I have argued previously that Uber's business model does not take into account numerous externalities, in particular, those that relate to the pay and conditions for its own drivers. Of course, consumers appear not to care about what it costs to pay an Uber driver, as long as it means cheaper fares for consumers. At least while the cheaper fares last.

But taxis are one of the few remaining regulated monopolies in the country, and taxi drivers share none of the regulatory advantages that Uber is cashing in on. Indeed, ACT Liberals Opposition Leader Jeremy Hanson recently spoke on 666 ABC Canberra and faced an uphill battle to convince the host that Uber were doing anything other than providing a cheaper, better service.

In my travels, I have heard others suggest that Uber's system works better than government regulation. One simply gives a driver a low rating, states they were taken the "long way", and then the company sympathises and offers a refund. That may be well and good, but while an existing regulatory monopoly is under threat, governments have done little to deregulate taxis or to make the market truly competitive.

And herein lies the real problem. Operating a taxi is expensive. Not because it necessarily is expensive, but because the regulatory model makes it so. Uber seems to be changing transport policy through sheer economic power rather than through government adopting a coordinated approach to dealing with the so-called "digital disruption".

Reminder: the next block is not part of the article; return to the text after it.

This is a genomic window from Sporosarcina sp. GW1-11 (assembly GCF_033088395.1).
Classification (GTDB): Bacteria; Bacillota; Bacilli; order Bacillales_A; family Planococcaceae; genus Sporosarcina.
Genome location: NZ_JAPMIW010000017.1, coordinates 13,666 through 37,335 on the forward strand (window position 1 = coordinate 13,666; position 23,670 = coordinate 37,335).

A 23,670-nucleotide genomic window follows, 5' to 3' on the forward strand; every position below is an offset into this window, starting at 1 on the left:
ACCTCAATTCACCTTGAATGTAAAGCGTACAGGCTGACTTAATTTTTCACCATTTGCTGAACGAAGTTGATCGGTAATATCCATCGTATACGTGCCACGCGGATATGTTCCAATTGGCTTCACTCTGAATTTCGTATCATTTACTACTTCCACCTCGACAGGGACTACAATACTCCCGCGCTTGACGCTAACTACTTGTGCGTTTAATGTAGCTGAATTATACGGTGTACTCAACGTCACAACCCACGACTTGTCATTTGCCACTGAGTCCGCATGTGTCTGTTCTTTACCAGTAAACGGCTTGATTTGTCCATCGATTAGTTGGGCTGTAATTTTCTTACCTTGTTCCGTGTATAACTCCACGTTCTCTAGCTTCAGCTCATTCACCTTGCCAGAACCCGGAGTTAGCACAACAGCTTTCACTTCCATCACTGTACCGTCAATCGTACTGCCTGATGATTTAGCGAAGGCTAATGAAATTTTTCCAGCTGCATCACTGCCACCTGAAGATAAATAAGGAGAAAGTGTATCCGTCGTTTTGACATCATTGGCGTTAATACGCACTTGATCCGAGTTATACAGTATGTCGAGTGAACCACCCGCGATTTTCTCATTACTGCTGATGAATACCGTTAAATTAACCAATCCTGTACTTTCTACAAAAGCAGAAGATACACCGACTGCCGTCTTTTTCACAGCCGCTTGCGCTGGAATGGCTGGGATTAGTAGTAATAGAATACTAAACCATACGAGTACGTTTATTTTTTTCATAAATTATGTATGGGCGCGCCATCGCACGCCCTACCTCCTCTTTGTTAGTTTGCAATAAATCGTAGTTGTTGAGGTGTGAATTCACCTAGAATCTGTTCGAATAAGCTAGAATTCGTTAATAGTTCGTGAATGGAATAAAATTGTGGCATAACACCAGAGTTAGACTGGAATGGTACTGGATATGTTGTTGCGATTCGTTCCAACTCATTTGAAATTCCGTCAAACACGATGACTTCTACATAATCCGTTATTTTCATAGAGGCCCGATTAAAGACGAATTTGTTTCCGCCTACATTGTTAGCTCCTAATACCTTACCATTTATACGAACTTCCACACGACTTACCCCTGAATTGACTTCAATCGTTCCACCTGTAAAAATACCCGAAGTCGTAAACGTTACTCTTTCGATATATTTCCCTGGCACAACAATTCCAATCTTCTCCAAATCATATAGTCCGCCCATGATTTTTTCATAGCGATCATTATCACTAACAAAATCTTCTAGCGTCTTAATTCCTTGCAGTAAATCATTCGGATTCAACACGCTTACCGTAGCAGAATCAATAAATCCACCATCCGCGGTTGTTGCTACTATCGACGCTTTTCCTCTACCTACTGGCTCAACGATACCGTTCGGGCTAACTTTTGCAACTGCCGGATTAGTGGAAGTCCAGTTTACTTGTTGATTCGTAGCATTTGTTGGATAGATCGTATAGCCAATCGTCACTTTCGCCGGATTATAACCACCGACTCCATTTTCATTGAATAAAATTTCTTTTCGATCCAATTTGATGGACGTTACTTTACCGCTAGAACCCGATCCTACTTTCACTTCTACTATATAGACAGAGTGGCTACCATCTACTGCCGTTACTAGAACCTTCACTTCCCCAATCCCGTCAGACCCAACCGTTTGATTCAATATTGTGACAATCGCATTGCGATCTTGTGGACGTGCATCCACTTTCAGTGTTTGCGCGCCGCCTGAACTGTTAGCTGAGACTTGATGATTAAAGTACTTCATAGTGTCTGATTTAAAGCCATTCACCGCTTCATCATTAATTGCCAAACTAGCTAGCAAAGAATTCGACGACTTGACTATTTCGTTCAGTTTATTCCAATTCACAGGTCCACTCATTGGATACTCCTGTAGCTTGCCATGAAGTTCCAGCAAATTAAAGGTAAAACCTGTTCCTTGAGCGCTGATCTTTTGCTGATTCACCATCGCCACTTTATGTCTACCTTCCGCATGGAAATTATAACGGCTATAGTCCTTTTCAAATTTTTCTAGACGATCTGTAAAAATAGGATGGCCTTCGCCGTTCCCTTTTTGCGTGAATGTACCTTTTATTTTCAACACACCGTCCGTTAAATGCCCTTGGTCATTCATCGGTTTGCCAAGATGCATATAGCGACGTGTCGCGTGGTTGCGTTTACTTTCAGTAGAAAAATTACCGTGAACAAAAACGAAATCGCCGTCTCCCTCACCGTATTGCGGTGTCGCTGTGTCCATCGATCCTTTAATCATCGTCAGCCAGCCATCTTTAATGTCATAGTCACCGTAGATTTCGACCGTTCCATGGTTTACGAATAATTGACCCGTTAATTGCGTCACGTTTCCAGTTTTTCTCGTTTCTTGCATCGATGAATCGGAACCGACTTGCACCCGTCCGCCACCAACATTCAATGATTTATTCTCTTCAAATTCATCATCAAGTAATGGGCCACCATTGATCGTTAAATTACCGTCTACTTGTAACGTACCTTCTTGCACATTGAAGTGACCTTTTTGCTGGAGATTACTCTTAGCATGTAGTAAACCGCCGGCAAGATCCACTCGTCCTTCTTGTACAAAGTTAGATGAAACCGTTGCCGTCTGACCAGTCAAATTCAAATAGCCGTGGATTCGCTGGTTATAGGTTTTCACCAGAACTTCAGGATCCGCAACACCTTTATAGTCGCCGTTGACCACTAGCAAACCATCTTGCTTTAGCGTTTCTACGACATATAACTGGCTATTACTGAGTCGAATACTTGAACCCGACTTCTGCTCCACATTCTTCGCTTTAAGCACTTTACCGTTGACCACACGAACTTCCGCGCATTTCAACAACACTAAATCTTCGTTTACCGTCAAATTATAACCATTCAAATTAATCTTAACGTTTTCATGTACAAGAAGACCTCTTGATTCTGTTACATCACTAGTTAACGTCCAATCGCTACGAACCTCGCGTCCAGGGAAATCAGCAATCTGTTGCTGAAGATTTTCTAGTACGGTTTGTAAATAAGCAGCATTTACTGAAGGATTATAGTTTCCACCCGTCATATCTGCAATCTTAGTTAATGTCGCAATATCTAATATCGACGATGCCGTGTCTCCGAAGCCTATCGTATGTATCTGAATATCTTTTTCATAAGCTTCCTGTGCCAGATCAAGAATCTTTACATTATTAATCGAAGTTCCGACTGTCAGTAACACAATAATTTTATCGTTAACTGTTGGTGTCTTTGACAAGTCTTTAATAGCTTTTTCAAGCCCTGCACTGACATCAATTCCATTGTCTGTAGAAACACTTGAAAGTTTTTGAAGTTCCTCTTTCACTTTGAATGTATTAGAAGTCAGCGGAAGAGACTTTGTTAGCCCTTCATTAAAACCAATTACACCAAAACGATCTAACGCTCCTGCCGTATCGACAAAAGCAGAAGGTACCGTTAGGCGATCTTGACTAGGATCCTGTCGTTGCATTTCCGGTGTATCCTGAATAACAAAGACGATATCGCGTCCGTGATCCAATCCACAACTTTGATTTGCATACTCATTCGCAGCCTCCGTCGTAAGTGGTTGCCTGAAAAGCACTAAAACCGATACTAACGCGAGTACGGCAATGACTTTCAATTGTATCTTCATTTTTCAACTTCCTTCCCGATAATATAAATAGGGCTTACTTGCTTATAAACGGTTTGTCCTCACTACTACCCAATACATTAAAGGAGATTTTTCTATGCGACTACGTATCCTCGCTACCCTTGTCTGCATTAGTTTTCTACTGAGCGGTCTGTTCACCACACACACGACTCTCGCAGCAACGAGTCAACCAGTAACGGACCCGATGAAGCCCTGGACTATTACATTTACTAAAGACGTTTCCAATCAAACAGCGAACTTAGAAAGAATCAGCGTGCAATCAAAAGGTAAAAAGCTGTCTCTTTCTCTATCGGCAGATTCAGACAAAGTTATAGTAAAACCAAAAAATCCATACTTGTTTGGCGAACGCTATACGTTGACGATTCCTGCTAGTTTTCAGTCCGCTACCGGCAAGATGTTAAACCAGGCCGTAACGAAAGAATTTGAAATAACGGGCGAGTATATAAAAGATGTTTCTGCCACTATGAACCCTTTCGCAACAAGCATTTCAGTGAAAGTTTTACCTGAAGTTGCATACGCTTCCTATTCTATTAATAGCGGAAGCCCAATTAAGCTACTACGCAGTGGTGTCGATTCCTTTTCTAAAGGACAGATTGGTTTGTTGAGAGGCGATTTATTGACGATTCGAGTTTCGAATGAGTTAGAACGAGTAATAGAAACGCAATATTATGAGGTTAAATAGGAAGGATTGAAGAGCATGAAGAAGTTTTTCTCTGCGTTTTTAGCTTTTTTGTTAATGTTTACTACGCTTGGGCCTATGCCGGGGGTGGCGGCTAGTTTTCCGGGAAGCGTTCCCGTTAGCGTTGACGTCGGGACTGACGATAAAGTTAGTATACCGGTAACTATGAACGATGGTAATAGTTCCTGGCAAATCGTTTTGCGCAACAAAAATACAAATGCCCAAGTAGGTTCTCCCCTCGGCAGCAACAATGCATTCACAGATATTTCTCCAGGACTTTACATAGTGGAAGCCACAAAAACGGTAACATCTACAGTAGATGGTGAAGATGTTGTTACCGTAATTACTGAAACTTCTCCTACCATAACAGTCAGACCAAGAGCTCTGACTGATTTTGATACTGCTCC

If any new start-up can run rough-shod over existing regulations, then government needs to get ahead of the game. So far, however, government has buckled to pressure to the point where they are more or less congratulating Uber for upsetting a regularity model that government itself created.

The national test case means that government policy has yet again been left to the courts. Thankfully, the courts seem to take their unelected role more seriously than our elected representatives. Uber appears to be in a good position, but the current two-tiered regulatory model is more a result of poor policy than the case of Uber's smart business model.